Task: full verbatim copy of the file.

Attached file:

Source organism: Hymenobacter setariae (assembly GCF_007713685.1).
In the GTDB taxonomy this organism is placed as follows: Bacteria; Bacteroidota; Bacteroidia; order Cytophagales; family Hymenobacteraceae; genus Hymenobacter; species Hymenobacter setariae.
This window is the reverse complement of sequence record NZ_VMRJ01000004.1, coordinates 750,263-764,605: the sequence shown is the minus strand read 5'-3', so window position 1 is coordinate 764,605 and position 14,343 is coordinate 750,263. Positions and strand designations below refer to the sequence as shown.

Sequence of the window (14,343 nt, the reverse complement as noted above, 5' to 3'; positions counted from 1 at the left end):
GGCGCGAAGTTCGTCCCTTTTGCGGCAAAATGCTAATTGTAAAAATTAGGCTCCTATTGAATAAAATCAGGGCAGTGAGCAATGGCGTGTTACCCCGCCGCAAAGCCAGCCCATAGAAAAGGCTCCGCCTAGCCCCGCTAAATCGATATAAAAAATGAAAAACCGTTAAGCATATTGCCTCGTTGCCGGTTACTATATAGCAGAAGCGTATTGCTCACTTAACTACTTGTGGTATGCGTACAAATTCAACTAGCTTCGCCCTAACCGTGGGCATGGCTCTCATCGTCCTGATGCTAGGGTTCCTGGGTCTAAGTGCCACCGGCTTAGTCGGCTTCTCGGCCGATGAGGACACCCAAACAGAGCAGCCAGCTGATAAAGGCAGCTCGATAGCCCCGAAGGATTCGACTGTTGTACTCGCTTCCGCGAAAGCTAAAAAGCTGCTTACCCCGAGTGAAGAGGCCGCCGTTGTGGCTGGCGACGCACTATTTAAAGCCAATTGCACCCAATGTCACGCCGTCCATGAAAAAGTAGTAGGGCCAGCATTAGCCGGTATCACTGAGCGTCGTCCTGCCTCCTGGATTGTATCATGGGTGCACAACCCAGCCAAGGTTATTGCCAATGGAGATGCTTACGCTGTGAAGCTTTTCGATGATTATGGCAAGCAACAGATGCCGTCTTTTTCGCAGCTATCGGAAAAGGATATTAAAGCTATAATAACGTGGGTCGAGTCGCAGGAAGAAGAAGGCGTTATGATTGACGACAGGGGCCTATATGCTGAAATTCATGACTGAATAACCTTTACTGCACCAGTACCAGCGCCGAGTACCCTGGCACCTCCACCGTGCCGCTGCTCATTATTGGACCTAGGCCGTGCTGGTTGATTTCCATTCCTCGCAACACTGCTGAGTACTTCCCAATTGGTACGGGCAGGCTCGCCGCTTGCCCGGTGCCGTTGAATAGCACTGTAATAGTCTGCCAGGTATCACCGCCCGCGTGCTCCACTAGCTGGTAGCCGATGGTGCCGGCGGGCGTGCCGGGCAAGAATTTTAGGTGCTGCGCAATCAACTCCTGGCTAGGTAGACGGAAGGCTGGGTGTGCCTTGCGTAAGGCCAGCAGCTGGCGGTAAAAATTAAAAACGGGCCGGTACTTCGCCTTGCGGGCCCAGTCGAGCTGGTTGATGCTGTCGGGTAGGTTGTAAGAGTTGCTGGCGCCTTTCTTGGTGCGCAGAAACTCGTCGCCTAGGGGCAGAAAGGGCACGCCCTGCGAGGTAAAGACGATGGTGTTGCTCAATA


Source organism: Hymenobacter setariae (assembly GCF_007713685.1).
In the GTDB taxonomy this organism is placed as follows: Bacteria; Bacteroidota; Bacteroidia; order Cytophagales; family Hymenobacteraceae; genus Hymenobacter; species Hymenobacter setariae.
This window is the reverse complement of sequence record NZ_VMRJ01000004.1, coordinates 750,263-764,605: the sequence shown is the minus strand read 5'-3', so window position 1 is coordinate 764,605 and position 14,343 is coordinate 750,263. Positions and strand designations below refer to the sequence as shown.

Sequence of the window (14,343 nt, the reverse complement as noted above, 5' to 3'; positions counted from 1 at the left end):
GGCGCGAAGTTCGTCCCTTTTGCGGCAAAATGCTAATTGTAAAAATTAGGCTCCTATTGAATAAAATCAGGGCAGTGAGCAATGGCGTGTTACCCCGCCGCAAAGCCAGCCCATAGAAAAGGCTCCGCCTAGCCCCGCTAAATCGATATAAAAAATGAAAAACCGTTAAGCATATTGCCTCGTTGCCGGTTACTATATAGCAGAAGCGTATTGCTCACTTAACTACTTGTGGTATGCGTACAAATTCAACTAGCTTCGCCCTAACCGTGGGCATGGCTCTCATCGTCCTGATGCTAGGGTTCCTGGGTCTAAGTGCCACCGGCTTAGTCGGCTTCTCGGCCGATGAGGACACCCAAACAGAGCAGCCAGCTGATAAAGGCAGCTCGATAGCCCCGAAGGATTCGACTGTTGTACTCGCTTCCGCGAAAGCTAAAAAGCTGCTTACCCCGAGTGAAGAGGCCGCCGTTGTGGCTGGCGACGCACTATTTAAAGCCAATTGCACCCAATGTCACGCCGTCCATGAAAAAGTAGTAGGGCCAGCATTAGCCGGTATCACTGAGCGTCGTCCTGCCTCCTGGATTGTATCATGGGTGCACAACCCAGCCAAGGTTATTGCCAATGGAGATGCTTACGCTGTGAAGCTTTTCGATGATTATGGCAAGCAACAGATGCCGTCTTTTTCGCAGCTATCGGAAAAGGATATTAAAGCTATAATAACGTGGGTCGAGTCGCAGGAAGAAGAAGGCGTTATGATTGACGACAGGGGCCTATATGCTGAAATTCATGACTGAATAACCTTTACTGCACCAGTACCAGCGCCGAGTACCCTGGCACCTCCACCGTGCCGCTGCTCATTATTGGACCTAGGCCGTGCTGGTTGATTTCCATTCCTCGCAACACTGCTGAGTACTTCCCAATTGGTACGGGCAGGCTCGCCGCTTGCCCGGTGCCGTTGAATAGCACTGTAATAGTCTGCCAGGTATCACCGCCCGCGTGCTCCACTAGCTGGTAGCCGATGGTGCCGGCGGGCGTGCCGGGCAAGAATTTTAGGTGCTGCGCAATCAACTCCTGGCTAGGTAGACGGAAGGCTGGGTGTGCCTTGCGTAAGGCCAGCAGCTGGCGGTAAAAATTAAAAACGGGCCGGTACTTCGCCTTGCGGGCCCAGTCGAGCTGGTTGATGCTGTCGGGTAGGTTGTAAGAGTTGCTGGCGCCTTTCTTGGTGCGCAGAAACTCGTCGCCTAGGGGCAGAAAGGGCACGCCCTGCGAGGTAAAGACGATGGTGTTGCTCAATA